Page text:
5 Reasons Not to Take Hospital Childbirth Classes

(Or How to Find the Best Hospital Childbirth Class)

Husbands and their pregnant wives at a prenatal class
Purestock/Getty Images

Childbirth classes are designed to help educate pregnant women and their families about all of their options during childbirth. This includes every type of pain relief from relaxation and movement to IV pain medications and epidurals. This is a lot of information to cover, but handled well it can be done. That said, hospital childbirth classes are typically not set up to handle this as well as other types of childbirth classes.

Here are a few reasons why:

  1. Not Enough Time

    A typical childbirth class at a hospital might be 2-4 hours. Sometimes they are slightly longer, but held over the course of one day. This usually means that some information is skimmed or skipped, leaving gaps in the topics that you need to know about before labor starts. Even if every topic were covered, it couldn’t be covered effectively to allow you time to process the information and figure out how to best use it in your pregnancy and birth.
  2. Educators May Not Be Certified

    Hospitals typically employ nurses or other administrators to teach their childbirth classes. The vast majority of these educators are not certified to teach any method of childbirth education. While they may (or may not) have experience in labor and delivery, they potentially don’t have the necessary background to be effective educators in terms of conveying the concepts that you need to be able to walk out the door and use. Add this to short amounts of time and it can quickly become a quick PowerPoint overview of labor.
  1. Classes Too Large

    In order to accommodate the large numbers of women who will be giving birth at a local hospital, you may see large classes. There are classes as large as 100 people being taught. This is hardly conducive to asking questions, particularly of a personal nature. It can also mean that you miss out on something I think is very important in class, getting to know your fellow students. A good class size is 5-6 couples.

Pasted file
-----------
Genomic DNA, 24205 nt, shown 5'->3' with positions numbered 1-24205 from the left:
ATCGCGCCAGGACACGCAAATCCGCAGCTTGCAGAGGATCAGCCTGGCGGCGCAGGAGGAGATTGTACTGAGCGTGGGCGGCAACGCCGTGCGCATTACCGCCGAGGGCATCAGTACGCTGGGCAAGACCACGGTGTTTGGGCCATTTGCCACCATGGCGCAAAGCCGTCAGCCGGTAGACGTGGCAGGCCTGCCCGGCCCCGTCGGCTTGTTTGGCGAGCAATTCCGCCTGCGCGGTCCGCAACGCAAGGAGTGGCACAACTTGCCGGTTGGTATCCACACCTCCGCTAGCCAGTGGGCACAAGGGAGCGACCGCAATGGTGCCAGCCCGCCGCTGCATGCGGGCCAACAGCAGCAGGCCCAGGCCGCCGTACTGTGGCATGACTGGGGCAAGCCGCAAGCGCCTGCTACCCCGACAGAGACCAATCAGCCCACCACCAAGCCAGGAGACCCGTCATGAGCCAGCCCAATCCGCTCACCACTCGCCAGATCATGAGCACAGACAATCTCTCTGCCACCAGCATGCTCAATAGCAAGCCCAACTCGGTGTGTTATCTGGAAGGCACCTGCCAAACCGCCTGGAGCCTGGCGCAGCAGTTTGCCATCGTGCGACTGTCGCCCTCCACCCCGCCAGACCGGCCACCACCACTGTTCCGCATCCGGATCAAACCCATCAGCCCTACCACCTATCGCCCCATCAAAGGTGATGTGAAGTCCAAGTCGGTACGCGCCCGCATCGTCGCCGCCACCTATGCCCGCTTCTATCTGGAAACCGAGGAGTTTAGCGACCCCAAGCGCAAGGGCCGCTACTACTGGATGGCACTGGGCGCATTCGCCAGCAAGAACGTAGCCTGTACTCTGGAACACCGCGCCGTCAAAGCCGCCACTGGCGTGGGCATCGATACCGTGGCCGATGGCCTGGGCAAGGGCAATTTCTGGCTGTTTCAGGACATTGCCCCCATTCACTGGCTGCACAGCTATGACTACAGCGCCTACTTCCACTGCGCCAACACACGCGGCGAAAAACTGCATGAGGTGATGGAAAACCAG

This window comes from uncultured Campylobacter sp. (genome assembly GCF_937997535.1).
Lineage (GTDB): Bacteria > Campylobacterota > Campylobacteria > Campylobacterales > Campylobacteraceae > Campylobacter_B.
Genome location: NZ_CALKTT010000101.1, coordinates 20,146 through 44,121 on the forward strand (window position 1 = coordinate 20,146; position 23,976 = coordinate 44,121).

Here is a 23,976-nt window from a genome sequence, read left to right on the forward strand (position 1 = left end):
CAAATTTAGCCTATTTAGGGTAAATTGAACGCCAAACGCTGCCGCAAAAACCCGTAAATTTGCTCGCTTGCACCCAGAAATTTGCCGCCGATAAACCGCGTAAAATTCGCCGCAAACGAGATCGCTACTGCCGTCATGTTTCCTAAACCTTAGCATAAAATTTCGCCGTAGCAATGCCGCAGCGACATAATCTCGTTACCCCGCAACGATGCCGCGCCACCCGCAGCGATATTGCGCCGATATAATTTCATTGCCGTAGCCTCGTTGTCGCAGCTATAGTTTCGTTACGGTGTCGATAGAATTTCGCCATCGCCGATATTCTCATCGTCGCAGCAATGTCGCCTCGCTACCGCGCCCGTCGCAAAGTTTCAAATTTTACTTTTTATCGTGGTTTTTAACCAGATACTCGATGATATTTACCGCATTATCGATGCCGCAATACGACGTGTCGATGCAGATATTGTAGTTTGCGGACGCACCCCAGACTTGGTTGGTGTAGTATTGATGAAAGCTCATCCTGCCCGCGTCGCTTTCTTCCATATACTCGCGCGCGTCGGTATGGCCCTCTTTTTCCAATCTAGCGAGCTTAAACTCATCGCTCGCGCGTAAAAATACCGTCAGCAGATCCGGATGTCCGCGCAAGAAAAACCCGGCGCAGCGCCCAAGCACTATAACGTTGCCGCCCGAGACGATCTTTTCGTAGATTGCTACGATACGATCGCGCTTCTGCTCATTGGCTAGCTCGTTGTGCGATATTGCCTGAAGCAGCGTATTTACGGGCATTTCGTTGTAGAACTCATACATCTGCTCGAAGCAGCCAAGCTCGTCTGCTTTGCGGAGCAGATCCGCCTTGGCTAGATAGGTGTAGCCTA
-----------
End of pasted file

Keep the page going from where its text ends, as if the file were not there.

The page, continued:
1. Information Typically Biased Towards Intervention and Hospital Policy

    When you have a hospital employee teaching a class, they are usually told what they can and can’t say. If they break from the script, their job might be in jeopardy. There was one hospital where you weren’t allowed to say that an epidural had any risks, which is simply not true. This is something that can vary widely from selling the epidural and skipping all mention of unmedicated births, to not talking about water births because they aren’t available at that location. Ask hard questions about what they will cover and won’t. Ask if they are allowed to talk freely about all topics.
  2. Timing Off

    Many hospital based childbirth classes insist that you wait until you are in your 36th week to take your class. This can mean that you have your baby before class start or that you miss out on information that could have made your pregnancy healthier. It also doesn’t allow you to practice any skills or have conversations about what you’ve learned with your doctor or midwife.

    So, if you’re thinking about taking a hospital class ask them a few questions about the classes before you sign up:

    • Who teaches your classes? Are they certified childbirth educators? Which method?
    • When do you recommend that I take the classes? Can I take them sooner?
    • What topics are covered in class? Will the information given be in depth enough that I could use it to help me cope with labor, either for a short time or the entire labor?
    • How many people are in a typical class? Who can come with me to class?
    • How many hours are the childbirth classes and how is that spaced?
    • Does your facility offer any classes by certified childbirth educators?

    You may be pleasantly surprised and find that the hospital class near you really does offer a spectacular class. At which point, you should sign up early because they often fill very quickly!

    Try this quiz to see which childbirth class is right for you!

    Continue Reading